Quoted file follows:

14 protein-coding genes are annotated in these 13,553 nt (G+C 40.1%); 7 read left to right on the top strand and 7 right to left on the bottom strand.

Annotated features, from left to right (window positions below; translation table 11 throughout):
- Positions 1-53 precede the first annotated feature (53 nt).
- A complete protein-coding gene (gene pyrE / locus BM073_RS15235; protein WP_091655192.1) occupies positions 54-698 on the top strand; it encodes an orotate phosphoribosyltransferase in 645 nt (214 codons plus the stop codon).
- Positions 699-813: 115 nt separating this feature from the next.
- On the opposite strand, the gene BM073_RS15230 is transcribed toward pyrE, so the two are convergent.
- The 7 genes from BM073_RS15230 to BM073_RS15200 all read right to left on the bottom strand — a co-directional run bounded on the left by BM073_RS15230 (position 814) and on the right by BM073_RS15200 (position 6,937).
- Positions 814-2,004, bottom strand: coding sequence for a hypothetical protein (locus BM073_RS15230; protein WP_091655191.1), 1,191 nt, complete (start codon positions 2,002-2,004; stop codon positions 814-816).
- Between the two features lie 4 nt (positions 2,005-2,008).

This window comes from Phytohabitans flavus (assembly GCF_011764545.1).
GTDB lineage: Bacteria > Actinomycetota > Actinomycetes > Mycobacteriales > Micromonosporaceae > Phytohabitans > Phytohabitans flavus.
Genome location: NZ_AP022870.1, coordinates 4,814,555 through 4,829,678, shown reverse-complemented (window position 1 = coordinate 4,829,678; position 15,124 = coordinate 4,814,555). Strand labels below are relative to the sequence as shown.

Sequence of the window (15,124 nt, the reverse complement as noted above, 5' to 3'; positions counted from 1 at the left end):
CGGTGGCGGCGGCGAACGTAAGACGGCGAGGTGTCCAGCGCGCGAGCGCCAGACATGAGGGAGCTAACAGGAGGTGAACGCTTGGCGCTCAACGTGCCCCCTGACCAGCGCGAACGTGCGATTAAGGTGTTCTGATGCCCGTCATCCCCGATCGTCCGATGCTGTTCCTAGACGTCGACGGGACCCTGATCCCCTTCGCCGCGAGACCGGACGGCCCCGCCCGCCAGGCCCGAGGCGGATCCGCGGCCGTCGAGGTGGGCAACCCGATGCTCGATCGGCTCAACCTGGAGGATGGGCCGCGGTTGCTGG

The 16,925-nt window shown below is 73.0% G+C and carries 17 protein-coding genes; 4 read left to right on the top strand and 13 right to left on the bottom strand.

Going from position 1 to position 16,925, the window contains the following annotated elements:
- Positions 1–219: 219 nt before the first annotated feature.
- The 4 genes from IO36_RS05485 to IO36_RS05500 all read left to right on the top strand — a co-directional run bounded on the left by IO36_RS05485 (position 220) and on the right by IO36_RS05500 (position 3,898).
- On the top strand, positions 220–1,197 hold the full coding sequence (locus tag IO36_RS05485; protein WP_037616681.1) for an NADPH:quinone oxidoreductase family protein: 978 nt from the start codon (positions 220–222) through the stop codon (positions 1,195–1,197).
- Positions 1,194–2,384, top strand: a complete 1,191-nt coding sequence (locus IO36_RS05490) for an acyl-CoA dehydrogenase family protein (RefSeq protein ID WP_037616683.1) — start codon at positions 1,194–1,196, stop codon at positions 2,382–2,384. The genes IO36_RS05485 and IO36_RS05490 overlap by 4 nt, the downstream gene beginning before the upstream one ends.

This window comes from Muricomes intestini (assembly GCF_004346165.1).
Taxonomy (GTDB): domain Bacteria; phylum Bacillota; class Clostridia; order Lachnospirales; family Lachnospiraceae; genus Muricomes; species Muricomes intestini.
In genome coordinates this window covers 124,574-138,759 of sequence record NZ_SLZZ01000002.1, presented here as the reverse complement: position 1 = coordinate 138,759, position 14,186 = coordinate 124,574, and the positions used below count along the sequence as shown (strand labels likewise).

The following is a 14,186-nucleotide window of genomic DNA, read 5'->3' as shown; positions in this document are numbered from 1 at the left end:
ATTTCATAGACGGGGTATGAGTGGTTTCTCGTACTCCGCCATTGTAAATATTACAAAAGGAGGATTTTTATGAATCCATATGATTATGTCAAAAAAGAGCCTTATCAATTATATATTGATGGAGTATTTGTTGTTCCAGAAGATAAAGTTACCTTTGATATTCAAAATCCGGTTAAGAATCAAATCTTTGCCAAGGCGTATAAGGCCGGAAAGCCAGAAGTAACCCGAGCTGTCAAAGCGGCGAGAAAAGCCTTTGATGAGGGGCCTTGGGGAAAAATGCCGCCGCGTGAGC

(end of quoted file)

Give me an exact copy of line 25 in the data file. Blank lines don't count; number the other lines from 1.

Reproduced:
ATTTCATAGACGGGGTATGAGTGGTTTCTCGTACTCCGCCATTGTAAATATTACAAAAGGAGGATTTTTATGAATCCATATGATTATGTCAAAAAAGAGCCTTATCAATTATATATTGATGGAGTATTTGTTGTTCCAGAAGATAAAGTTACCTTTGATATTCAAAATCCGGTTAAGAATCAAATCTTTGCCAAGGCGTATAAGGCCGGAAAGCCAGAAGTAACCCGAGCTGTCAAAGCGGCGAGAAAAGCCTTTGATGAGGGGCCTTGGGGAAAAATGCCGCCGCGTGAGC